Sullivan Arena repairs force Make It Alaskan cancellation

Beth Bragg

Concrete at the east end of Sullivan Arena was torn out Monday to allow workers to replace corroded pipes under the floor, a process that led to the cancellation of this weekend’s Make It Alaskan Festival and could mean a smaller venue for the Alaska Aces’ season-opening hockey games next week.

The 24th annual Make It Alaskan Festival was expected to draw 240 vendors and a crowd of 10,000 or more during a three-day run that was supposed to begin at the arena Friday.

The festival won’t be rescheduled, promoter Chris Cox said, because the show is too big for other venues and weekends at Sullivan are booked from now until late March.

“We might be able to cram into the Dena’ina (convention center), but it’s extremely difficult to do, and besides, they’ve got conventions every week,” Cox said.

The Aces open their season with home games Monday and Tuesday. Terry Parks, the managing partner of the team’s ownership group, said the team needs to know by Wednesday afternoon if the pipes are fixed and ice can be made.

“That’s when we’ll have to look at our contingency plans,” he said.

If the games have to move, they won’t move far, Parks said.

“It will be in town,” he said. “We won’t move it to the Valley and we won’t go to Fairbanks.”

Moisture that leaked through corroded pipe into the arena’s cooling system foiled an effort last week to make ice, leaving 20 to 25 percent of the rink uncovered. Workers were on track to flush out the water and fix the pipe in time until Saturday when the pipe “sprang another leak,” SMG manager Joe Wooden said.

“That’s when the city decided to act immediately” and replace the pipes rather than risk springing more leaks as the hockey season goes on, Wooden said. “Best case, it’ll take four or five days. Worst case, two weeks.”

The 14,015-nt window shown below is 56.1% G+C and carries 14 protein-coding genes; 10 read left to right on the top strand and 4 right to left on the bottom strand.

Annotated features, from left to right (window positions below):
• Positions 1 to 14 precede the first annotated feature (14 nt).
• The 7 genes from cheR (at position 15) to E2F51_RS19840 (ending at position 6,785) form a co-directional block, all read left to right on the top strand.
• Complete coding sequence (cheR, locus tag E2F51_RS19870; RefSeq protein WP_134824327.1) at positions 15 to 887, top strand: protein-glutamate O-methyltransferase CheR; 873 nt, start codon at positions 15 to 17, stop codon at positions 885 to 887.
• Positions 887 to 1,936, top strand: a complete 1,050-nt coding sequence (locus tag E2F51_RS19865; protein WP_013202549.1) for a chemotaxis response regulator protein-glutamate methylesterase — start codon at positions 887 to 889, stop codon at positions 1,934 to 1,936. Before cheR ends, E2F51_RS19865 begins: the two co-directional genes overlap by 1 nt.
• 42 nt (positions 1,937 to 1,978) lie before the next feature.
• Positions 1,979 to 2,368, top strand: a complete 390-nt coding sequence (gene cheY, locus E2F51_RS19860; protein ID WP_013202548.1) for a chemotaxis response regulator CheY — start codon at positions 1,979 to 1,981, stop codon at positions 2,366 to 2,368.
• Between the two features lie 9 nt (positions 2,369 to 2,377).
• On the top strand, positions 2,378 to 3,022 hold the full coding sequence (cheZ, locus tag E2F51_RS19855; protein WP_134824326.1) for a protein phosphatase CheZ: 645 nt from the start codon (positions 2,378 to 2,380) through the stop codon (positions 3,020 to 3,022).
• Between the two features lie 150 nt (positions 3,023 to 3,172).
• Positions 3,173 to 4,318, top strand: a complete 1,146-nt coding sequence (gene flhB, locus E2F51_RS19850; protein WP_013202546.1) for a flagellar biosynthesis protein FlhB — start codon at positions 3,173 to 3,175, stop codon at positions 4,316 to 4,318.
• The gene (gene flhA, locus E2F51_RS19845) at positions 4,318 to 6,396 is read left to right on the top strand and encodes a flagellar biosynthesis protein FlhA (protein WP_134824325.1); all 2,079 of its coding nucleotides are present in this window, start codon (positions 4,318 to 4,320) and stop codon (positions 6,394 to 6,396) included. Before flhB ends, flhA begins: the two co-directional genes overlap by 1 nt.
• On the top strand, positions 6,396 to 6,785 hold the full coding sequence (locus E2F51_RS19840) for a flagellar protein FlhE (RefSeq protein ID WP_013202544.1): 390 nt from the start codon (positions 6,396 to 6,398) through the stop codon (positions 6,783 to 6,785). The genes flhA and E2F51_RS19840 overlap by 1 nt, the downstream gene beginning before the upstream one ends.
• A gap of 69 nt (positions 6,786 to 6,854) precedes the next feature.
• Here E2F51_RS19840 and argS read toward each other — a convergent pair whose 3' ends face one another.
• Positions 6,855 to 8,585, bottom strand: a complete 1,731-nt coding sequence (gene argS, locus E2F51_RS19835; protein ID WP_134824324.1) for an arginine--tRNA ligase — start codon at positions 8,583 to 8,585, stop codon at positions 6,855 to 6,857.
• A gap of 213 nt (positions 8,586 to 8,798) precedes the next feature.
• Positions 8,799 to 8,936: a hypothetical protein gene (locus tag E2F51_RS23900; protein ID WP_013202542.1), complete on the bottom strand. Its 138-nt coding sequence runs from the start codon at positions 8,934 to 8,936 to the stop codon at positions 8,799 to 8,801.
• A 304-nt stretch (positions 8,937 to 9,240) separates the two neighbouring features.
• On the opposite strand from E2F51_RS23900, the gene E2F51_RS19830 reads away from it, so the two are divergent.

That leaves hopes for the Aces. But there is no hope for the Make It Alaskan Festival.

“It was unavoidable,” Wooden said of the cancellation. “The last thing we ever want to do is cancel an event, because we know how that ripples out.”

The festival is Anchorage’s second-biggest trade show, behind the Great Alaska Sportsman Show, Cox said. It started as a craft show but has expanded to include all kinds of made-in-Alaska products, from food to furniture and more.

Some vendors follow a circuit of holiday gift shows and will be able to sell their goods elsewhere, Cox said. But some only do one or two shows a year.

“Like my mom,” he said. “She does Southern-fried apple pies and she wants to know, 'What do I do with a thousand pies? Because she doesn’t do any other shows. People like that are basically out of luck.”

Cox said he spoke on the phone Monday with a woodworker from Hope who was in tears when she learned of the cancellation.

“She said, 'This is my money for the next six months. I don’t know what I’m gonna do,’ ’’ he said. “I’ve got two people threatening to sue the city.”

The city owns the arena, which was built in 1985, and SMG is under contract to manage it.

Cox said the Make It Alaskan Festival will return to Sullivan on the first weekend of October next year. “I just cannot apologize enough to the vendors and the public,” he said.


Reach Beth Bragg at or 257-4335.

Anchorage Daily News